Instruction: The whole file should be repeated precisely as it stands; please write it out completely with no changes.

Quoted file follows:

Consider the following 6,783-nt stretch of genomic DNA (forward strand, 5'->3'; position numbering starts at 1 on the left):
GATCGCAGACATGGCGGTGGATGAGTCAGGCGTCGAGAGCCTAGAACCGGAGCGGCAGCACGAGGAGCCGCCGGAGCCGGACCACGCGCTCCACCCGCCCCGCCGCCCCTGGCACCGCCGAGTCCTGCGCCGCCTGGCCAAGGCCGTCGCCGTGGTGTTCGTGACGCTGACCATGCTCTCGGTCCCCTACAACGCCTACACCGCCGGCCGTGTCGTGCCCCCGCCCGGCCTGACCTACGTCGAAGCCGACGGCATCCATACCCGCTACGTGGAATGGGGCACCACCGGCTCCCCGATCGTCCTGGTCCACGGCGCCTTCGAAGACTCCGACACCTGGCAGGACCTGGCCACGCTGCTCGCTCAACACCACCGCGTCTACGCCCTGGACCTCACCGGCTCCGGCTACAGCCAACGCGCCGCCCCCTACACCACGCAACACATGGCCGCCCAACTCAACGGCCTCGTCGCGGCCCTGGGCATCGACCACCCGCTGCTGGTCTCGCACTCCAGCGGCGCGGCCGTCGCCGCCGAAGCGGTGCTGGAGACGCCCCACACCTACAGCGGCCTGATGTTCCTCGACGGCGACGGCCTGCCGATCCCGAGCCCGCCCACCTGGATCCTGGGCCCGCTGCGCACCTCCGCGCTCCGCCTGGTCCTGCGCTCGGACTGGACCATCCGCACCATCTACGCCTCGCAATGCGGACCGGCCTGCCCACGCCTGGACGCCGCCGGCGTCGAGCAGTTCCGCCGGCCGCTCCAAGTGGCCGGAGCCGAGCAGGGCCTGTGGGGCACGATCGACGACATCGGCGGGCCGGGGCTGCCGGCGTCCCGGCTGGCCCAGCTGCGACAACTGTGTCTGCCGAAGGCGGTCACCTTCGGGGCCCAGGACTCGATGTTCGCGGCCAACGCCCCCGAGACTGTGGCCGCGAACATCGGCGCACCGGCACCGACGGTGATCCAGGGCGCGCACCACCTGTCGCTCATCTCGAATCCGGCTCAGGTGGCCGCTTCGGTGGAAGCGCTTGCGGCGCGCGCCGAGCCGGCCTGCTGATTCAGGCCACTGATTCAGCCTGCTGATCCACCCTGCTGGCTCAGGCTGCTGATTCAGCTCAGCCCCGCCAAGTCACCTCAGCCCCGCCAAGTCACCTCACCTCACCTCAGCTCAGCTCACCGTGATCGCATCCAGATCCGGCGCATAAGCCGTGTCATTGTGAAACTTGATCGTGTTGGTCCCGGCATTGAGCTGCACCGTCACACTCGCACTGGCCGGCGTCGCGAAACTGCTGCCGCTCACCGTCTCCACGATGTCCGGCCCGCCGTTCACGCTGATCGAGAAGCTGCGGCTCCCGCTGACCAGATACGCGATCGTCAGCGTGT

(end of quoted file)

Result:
Consider the following 6,783-nt stretch of genomic DNA (forward strand, 5'->3'; position numbering starts at 1 on the left):
GATCGCAGACATGGCGGTGGATGAGTCAGGCGTCGAGAGCCTAGAACCGGAGCGGCAGCACGAGGAGCCGCCGGAGCCGGACCACGCGCTCCACCCGCCCCGCCGCCCCTGGCACCGCCGAGTCCTGCGCCGCCTGGCCAAGGCCGTCGCCGTGGTGTTCGTGACGCTGACCATGCTCTCGGTCCCCTACAACGCCTACACCGCCGGCCGTGTCGTGCCCCCGCCCGGCCTGACCTACGTCGAAGCCGACGGCATCCATACCCGCTACGTGGAATGGGGCACCACCGGCTCCCCGATCGTCCTGGTCCACGGCGCCTTCGAAGACTCCGACACCTGGCAGGACCTGGCCACGCTGCTCGCTCAACACCACCGCGTCTACGCCCTGGACCTCACCGGCTCCGGCTACAGCCAACGCGCCGCCCCCTACACCACGCAACACATGGCCGCCCAACTCAACGGCCTCGTCGCGGCCCTGGGCATCGACCACCCGCTGCTGGTCTCGCACTCCAGCGGCGCGGCCGTCGCCGCCGAAGCGGTGCTGGAGACGCCCCACACCTACAGCGGCCTGATGTTCCTCGACGGCGACGGCCTGCCGATCCCGAGCCCGCCCACCTGGATCCTGGGCCCGCTGCGCACCTCCGCGCTCCGCCTGGTCCTGCGCTCGGACTGGACCATCCGCACCATCTACGCCTCGCAATGCGGACCGGCCTGCCCACGCCTGGACGCCGCCGGCGTCGAGCAGTTCCGCCGGCCGCTCCAAGTGGCCGGAGCCGAGCAGGGCCTGTGGGGCACGATCGACGACATCGGCGGGCCGGGGCTGCCGGCGTCCCGGCTGGCCCAGCTGCGACAACTGTGTCTGCCGAAGGCGGTCACCTTCGGGGCCCAGGACTCGATGTTCGCGGCCAACGCCCCCGAGACTGTGGCCGCGAACATCGGCGCACCGGCACCGACGGTGATCCAGGGCGCGCACCACCTGTCGCTCATCTCGAATCCGGCTCAGGTGGCCGCTTCGGTGGAAGCGCTTGCGGCGCGCGCCGAGCCGGCCTGCTGATTCAGGCCACTGATTCAGCCTGCTGATCCACCCTGCTGGCTCAGGCTGCTGATTCAGCTCAGCCCCGCCAAGTCACCTCAGCCCCGCCAAGTCACCTCACCTCACCTCAGCTCAGCTCACCGTGATCGCATCCAGATCCGGCGCATAAGCCGTGTCATTGTGAAACTTGATCGTGTTGGTCCCGGCATTGAGCTGCACCGTCACACTCGCACTGGCCGGCGTCGCGAAACTGCTGCCGCTCACCGTCTCCACGATGTCCGGCCCGCCGTTCACGCTGATCGAGAAGCTGCGGCTCCCGCTGACCAGATACGCGATCGTCAGCGTGT